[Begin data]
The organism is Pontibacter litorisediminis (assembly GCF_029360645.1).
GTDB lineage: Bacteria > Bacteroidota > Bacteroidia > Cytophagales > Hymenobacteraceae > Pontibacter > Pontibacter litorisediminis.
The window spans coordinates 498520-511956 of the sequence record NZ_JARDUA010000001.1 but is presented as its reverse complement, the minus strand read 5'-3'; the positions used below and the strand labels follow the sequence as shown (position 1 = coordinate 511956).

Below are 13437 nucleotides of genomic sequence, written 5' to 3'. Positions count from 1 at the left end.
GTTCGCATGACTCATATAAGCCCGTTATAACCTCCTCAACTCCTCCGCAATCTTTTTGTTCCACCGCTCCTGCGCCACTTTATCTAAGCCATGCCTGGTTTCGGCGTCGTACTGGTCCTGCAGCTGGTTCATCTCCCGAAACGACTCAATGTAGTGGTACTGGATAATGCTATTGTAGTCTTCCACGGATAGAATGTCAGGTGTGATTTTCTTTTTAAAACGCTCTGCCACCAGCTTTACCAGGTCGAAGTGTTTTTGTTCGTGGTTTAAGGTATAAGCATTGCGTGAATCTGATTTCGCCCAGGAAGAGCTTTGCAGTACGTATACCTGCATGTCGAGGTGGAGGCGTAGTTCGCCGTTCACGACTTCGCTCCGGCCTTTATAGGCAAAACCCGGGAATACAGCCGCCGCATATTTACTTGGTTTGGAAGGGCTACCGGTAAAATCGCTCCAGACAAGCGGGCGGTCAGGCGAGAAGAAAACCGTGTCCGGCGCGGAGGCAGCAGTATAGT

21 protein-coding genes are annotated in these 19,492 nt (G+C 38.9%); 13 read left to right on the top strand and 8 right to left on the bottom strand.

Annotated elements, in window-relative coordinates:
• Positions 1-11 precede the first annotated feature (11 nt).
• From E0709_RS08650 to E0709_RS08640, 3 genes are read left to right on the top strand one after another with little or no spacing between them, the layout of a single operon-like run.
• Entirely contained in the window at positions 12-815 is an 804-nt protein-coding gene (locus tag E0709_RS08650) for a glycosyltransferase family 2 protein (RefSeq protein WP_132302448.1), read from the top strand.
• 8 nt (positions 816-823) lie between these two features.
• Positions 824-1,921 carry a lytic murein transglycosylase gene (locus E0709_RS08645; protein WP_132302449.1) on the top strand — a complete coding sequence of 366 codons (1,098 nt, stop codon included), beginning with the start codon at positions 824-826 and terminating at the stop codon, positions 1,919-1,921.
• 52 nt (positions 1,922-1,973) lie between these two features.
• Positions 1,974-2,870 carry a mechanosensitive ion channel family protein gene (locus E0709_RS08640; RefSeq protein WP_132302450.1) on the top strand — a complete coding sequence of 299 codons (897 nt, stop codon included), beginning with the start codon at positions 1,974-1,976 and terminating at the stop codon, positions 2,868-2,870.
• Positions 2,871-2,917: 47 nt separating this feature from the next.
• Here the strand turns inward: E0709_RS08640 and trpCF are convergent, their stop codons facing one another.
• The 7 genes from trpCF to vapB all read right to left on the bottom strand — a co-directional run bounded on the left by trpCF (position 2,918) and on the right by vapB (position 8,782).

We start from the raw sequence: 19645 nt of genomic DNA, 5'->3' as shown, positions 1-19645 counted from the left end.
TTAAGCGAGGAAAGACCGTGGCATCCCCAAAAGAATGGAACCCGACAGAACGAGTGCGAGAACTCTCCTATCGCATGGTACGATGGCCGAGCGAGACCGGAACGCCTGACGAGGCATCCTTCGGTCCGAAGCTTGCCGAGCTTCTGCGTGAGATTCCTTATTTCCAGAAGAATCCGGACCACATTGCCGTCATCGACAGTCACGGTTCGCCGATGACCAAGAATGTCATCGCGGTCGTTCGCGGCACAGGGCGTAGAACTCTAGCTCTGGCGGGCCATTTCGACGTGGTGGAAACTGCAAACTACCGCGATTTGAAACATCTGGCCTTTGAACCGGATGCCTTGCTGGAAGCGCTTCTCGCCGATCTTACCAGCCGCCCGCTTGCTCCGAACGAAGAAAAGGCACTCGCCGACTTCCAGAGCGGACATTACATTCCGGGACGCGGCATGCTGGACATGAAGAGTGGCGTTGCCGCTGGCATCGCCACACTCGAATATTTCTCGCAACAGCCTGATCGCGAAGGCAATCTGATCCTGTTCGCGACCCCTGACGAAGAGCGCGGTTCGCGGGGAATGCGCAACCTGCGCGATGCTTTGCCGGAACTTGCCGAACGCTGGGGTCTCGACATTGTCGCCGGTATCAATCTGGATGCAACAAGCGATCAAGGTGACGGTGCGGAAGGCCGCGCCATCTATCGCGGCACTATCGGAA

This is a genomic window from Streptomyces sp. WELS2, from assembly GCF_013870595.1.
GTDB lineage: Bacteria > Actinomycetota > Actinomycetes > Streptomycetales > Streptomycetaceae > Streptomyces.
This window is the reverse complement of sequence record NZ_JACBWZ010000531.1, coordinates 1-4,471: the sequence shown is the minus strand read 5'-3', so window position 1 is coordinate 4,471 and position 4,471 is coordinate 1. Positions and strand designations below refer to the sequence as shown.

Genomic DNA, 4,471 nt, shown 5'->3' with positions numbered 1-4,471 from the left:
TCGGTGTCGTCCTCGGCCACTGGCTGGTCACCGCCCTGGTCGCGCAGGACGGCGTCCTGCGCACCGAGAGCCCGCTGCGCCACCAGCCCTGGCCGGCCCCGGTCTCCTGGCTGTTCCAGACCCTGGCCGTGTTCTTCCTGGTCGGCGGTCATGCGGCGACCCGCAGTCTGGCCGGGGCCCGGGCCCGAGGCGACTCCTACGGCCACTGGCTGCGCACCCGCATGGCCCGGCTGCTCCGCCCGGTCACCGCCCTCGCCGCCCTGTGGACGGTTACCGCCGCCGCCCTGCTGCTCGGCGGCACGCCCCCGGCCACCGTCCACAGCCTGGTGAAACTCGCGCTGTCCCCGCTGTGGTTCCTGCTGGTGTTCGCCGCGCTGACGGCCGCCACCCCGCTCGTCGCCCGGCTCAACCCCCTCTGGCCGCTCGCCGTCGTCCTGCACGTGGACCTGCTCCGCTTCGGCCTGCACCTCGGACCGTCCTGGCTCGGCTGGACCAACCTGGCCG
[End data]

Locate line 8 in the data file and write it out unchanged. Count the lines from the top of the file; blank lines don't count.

• Positions 1-11 precede the first annotated feature (11 nt).